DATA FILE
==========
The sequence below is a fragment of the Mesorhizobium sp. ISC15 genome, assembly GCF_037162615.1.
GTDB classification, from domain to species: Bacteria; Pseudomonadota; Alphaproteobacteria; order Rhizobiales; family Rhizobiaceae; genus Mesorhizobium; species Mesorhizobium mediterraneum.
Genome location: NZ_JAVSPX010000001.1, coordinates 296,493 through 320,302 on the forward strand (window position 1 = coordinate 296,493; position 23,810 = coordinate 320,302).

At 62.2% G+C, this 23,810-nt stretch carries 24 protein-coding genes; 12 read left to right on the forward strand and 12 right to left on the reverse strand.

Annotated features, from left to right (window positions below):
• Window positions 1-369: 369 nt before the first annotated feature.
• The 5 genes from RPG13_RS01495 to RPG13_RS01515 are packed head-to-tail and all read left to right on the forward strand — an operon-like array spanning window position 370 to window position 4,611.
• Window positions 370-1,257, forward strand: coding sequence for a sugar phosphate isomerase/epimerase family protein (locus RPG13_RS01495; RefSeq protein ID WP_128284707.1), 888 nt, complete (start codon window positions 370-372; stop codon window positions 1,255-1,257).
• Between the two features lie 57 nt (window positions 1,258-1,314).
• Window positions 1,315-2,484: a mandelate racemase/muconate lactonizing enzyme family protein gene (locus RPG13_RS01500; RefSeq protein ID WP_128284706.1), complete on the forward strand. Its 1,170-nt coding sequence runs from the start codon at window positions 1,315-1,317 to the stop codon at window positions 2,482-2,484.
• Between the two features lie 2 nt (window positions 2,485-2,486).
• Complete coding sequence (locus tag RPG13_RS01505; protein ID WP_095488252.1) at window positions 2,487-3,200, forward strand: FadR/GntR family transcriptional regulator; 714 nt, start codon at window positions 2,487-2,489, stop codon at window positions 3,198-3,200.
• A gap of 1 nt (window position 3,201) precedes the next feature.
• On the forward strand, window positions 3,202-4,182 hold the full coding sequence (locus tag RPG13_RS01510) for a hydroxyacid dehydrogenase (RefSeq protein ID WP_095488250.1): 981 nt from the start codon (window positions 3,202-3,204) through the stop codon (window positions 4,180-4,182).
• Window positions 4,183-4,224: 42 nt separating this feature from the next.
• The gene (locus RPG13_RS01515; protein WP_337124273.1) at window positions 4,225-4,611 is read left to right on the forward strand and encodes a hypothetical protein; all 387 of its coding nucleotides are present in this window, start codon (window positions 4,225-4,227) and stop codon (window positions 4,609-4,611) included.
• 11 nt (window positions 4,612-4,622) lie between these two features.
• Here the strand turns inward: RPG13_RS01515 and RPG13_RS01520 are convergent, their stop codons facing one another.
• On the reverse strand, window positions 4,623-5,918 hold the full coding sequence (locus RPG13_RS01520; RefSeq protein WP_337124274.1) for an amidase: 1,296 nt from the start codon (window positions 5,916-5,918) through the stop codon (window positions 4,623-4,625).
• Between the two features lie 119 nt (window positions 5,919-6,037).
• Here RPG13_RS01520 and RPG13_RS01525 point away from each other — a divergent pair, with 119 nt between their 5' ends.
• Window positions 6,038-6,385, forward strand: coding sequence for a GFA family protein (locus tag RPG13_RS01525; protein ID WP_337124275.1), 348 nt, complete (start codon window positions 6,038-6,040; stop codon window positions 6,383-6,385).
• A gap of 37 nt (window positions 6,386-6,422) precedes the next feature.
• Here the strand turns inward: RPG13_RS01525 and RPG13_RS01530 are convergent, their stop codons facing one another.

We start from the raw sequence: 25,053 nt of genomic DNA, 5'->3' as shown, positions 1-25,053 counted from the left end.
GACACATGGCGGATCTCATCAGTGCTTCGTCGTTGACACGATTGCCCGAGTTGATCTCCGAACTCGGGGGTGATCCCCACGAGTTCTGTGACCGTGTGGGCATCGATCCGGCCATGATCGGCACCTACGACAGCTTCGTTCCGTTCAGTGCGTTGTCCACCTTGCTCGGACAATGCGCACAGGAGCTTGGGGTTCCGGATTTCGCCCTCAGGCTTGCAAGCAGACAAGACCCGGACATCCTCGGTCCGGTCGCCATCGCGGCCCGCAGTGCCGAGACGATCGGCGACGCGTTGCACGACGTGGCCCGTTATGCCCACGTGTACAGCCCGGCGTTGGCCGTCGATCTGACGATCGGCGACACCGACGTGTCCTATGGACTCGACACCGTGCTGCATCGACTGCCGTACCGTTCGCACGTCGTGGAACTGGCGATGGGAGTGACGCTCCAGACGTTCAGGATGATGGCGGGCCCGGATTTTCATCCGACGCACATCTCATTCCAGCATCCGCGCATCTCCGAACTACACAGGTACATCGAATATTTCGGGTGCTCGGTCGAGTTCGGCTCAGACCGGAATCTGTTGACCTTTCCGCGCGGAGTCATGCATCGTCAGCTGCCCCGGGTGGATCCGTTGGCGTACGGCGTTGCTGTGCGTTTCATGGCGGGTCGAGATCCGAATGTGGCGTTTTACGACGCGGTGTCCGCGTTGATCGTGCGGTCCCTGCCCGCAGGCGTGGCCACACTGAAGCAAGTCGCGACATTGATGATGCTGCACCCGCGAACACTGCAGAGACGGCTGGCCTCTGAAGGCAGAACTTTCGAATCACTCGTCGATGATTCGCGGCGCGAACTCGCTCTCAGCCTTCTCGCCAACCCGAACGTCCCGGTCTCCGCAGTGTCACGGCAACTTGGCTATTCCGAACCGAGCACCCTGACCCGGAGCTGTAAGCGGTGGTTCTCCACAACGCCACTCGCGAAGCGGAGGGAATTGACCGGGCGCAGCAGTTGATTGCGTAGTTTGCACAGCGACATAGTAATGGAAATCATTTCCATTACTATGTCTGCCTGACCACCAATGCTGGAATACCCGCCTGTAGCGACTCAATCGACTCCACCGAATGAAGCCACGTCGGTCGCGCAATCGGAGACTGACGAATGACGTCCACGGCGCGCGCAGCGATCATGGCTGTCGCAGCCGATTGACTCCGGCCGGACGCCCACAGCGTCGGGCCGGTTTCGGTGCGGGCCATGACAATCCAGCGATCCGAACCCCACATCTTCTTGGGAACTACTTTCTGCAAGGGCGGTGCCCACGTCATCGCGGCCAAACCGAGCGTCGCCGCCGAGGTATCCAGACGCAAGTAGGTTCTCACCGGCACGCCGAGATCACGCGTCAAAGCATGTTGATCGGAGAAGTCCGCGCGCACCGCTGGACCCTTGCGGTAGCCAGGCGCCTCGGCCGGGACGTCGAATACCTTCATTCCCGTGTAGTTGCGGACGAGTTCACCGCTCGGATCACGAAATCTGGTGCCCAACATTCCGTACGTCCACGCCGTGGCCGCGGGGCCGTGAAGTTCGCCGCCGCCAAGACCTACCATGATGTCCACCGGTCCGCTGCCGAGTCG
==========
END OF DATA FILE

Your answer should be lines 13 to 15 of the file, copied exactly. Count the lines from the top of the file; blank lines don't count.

• A gap of 1 nt (window position 3,201) precedes the next feature.
• On the forward strand, window positions 3,202-4,182 hold the full coding sequence (locus tag RPG13_RS01510) for a hydroxyacid dehydrogenase (RefSeq protein ID WP_095488250.1): 981 nt from the start codon (window positions 3,202-3,204) through the stop codon (window positions 4,180-4,182).
• Window positions 4,183-4,224: 42 nt separating this feature from the next.